Monday, November 15, 2010

Unstoppable / **** (PG-13)

Frank: Denzel Washington
Will: Chris Pine
Connie: Rosario Dawson
Galvin: Kevin Dunn
Inspector Werner: Kevin Corrigan
Ned: Lew Temple
Dewey: Ethan Suplee

20th Century Fox presents a film directed by Tony Scott. Written by Mark Bomback. Running time: 98 min. Rated PG-13 (for sequences of action and peril, and some language).

When I first heard about “Unstoppable”, the fifth feature film collaboration between star Denzel Washington and director Tony Scott, I didn’t think much of it. Their best film together was their first, the submarine thriller “Crimson Tide”; and they’ve had diminishing quality returns ever since. When I discovered it was a runaway train picture, I thought, didn’t they just do a train flick with “The Taking of Pelham 123”? When I saw the previews, I thought that it looked even more preposterous than the totally testosterone driven “Runaway Train” from 1985.

Then, the reviews started coming in. They were surprisingly positive for a Tony Scott movie and for what appeared to be merely a popcorn thriller. Even then I was surprised to find “Unstoppable” to be one of the most efficient, exciting, and poignant thrillers I’ve seen in years.

Claiming to be “based on true events”, not that it matters, Scott and screenwriter Mark Bomback (“Live Free or Die Hard”) model their film on the basic disaster flick structure. First, they set up the crisis; in this case a train yard employee loses control of a train he is moving when he gets out to change a track switch. As this situation develops we are introduced to several unrelated characters, who all end up becoming contributing factors to the developing crisis before it all comes to a head. Wisely, Bomback chooses to hold back the cast of characters to the bare essentials, unlike the ridiculous Irwin Allen disaster flicks of the 70s.

We meet the heroes. Frank (Washington) is the veteran train driver, who is saddled with a new conductor, Will (Chris Pine, “Star Trek”), for a day of on site training. Will is dealing with a troubled marriage along with carrying the burden of being the lower paid rookie who has been recruited by corporate to replace the higher paid veterans before they reach retirement age. We meet Connie (Rosario Dawson, “Seven Pounds”), the dispatcher who is the only one who seems to realize that their “coaster” train is a major threat.

We also meet Galvin (Kevin Dunn, “Transformers”), vice president of train operations, the man who makes all the wrong decisions. Ned (Lew Temple, “Waitress”) is the grease monkey who ends up providing a key to the resolution of the crisis and would threaten to steal the show were he allowed more screen time. Finally, there’s railroad Inspector Werner, a character that in a lesser movie would be used to provide false tension to the events by threatening to close everything down and have everyone’s jobs. Here he’s handled with intelligence by the filmmakers and by actor Kevin Corrigan (“Big Fan”). He provides valuable insight to the developing events including the information that some of the train’s cargo is a highly toxic chemical. He provides an anchor for everyone who is trying desperately to do the right things.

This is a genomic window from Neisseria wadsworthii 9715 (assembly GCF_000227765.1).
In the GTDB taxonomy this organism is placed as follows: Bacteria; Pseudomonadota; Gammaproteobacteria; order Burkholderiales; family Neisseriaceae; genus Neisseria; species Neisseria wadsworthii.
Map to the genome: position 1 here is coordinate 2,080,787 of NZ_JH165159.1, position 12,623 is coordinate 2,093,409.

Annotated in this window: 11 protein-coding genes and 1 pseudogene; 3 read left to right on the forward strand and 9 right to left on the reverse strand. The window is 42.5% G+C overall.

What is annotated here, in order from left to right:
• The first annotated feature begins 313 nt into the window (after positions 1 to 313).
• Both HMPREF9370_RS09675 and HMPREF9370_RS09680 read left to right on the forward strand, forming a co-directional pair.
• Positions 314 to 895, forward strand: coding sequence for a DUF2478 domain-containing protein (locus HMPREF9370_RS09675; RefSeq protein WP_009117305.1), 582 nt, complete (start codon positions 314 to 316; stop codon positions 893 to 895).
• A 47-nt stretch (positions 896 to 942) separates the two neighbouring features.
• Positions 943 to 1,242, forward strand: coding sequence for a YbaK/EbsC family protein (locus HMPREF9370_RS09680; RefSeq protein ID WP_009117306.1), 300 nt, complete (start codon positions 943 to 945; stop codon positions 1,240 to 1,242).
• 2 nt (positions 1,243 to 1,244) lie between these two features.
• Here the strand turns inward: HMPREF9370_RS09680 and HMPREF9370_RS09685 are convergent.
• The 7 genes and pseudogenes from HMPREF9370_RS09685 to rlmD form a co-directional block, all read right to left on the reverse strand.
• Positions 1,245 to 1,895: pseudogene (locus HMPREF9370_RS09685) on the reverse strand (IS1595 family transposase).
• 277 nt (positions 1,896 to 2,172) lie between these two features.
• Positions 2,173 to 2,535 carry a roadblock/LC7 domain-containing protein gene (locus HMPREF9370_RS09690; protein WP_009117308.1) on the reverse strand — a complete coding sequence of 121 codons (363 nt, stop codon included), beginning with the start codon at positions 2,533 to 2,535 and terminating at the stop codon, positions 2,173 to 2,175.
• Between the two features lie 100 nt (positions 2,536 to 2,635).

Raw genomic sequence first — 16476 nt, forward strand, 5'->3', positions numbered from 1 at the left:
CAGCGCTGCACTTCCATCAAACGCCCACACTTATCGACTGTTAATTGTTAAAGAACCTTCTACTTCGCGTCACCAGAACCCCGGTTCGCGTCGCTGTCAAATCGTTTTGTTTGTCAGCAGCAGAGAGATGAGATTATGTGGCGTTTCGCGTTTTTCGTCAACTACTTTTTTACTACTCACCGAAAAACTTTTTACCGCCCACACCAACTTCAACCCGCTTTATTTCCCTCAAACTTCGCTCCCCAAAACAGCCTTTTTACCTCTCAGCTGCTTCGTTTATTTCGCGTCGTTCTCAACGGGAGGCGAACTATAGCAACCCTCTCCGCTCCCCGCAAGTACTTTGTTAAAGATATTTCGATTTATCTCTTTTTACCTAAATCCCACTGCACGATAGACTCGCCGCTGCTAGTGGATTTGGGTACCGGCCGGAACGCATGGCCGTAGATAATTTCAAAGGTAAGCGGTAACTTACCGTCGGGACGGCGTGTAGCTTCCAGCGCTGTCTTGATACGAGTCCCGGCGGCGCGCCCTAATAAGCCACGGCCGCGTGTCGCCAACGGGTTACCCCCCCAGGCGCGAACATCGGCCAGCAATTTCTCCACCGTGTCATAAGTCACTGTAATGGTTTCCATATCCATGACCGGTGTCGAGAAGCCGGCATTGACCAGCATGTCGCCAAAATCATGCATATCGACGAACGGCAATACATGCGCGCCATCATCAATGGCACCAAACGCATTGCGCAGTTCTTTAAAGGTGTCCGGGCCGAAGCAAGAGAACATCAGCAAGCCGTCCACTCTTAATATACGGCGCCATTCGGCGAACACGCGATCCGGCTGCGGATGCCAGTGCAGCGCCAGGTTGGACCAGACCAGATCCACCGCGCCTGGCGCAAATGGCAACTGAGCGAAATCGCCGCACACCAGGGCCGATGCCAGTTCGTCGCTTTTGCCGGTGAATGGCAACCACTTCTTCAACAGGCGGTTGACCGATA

This material is perfect for Scott’s kinetic direction and quick cut editing style. The events begin almost innocuously; with the initial loss of control over the train presented as something that happens occasionally. Scott keeps the multiple storylines of the characters shuffling at a compelling rate until the runaway train angle really gets under way. The tension felt between the two stars is typical of this type of story, but handled well with each character biting a little too hard at the other at some point. These seem like real emotions they’re dealing with. And, it doesn’t hurt that nobody’s going to complain about having to watch either Washington or Pine.

What really separates this material from the standard action thriller, however, is its commentary on our current economic climate. This is a movie made for and about the recession. The conflict between the two heroes involves the fact that Frank has been forced into early retirement with half benefits so the company can make room for cheaper inexperienced labor like Will. The main reason Galvin makes all the wrong decisions is that the board makes them by committee with more considerations for profit loss than what will actually work. There’s one scene where one of the biggest decisions on how to handle the crisis is made by an executive from a golf course while Galvin ignores the experienced advice he receives from Connie. Of course, the ideas of the blue-collar workers would lead to the safest and best resolution, while the moneymen end up costing everyone.

Some viewers may not see the economic metaphor, and therein lies the movie’s overall power. It works as both kinds of movies. Some will just enjoy a thrilling popcorn tosser. Others will see their own troubles coming up with their monthly mortgage on screen. “Unstoppable” is a classic use of great genre entertainment as social commentary that is filled with the spirit that imbues Americans’ lives today. Perhaps even the title, “Unstoppable,” is meant to imply something about our American spirit as well. Let’s hope so.

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